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Very Best of Joan Armatrading
Joan Armatrading
Very Best of Joan Armatrading
Genres: Folk, World Music, Pop, Rock
 
  •  Track Listings (14) - Disc #1

This 14-track import provides a fine introduction to Armatrading. Universal. 1999.

      

CD Details

All Artists: Joan Armatrading
Title: Very Best of Joan Armatrading
Members Wishing: 1
Total Copies: 0
Label: Musicrama/Koch
Release Date: 3/19/1996
Album Type: Import
Genres: Folk, World Music, Pop, Rock
Styles: Contemporary Folk, Europe, British Isles, Adult Contemporary, Singer-Songwriters, Adult Alternative, Folk Rock
Number of Discs: 1
SwapaCD Credits: 1
UPC: 738476930926

Synopsis

Album Description
This 14-track import provides a fine introduction to Armatrading. Universal. 1999.

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CD Reviews

A wonderful collection of one of her era's greatest.
05/19/2002
(5 out of 5 stars)

"Because of the insatiable appetite of the Australian public for women who can rock and roll, Joan Armatrading at her peak was able to sell large numbers of records in Australia (in contrast to the US), including three platinum and one double-platinum albums.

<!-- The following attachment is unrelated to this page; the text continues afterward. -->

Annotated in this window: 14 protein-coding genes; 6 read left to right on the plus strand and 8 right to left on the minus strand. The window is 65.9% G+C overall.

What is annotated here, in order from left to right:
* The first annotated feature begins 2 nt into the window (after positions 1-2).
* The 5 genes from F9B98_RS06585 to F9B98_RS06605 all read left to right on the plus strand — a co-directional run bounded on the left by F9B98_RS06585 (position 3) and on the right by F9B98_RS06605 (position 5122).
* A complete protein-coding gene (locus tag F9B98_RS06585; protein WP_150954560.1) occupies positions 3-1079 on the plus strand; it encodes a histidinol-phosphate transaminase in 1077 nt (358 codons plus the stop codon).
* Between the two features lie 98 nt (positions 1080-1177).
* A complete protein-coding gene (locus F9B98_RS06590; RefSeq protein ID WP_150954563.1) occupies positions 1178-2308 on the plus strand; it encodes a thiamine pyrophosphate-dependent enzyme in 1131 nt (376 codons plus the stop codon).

However, like Chrissie Hynde, her rival back in the early 1980s, Armatrading brought an unusual level of intelligence and literacy to the world of women rockers, and this collection provides ample evidence with an extremely consistent set of songs. Armatrading was not truly an "arty" singer/songwriter, as shown by her #6 Australian hit "Drop The Pilot" and the #16 "I Love It whe You Call Me Names", which show, however, that her songwriting and arranging talents set her far apart from most women rockers. This is because Steve Lilywhite and Val Garay were able to allow her supporting players room to move and express their talents, so that the songs were not drenched in overproduced synthesisers. Armatrading's voice was warm yet powerful throughout and adds great depth to all the songs on the record.
The later ballads "More Than One Kind Of Love" and "The Shouting Stage" are quite beautiful and difficult to appreciate, but the standout here is the utterly perfect "Show Some Emotion" from the late 1970s, on which Armatrading shows herself able to convey perfectly everyday romantic feelings. This ability is also seen on the other early gems "Bottom To The Top" and "Down To Zero." Later, she turns to the solid rock that gained her Australian chart success, but her gentler material is still wonderful. Armatrading is at her best yet again on "All The Way From America", with its chiming 12-string acoutic guitar, and the sensuous ballad "The Weakness In Me".
On the whole, an important purchase from a now largely forgotten talent."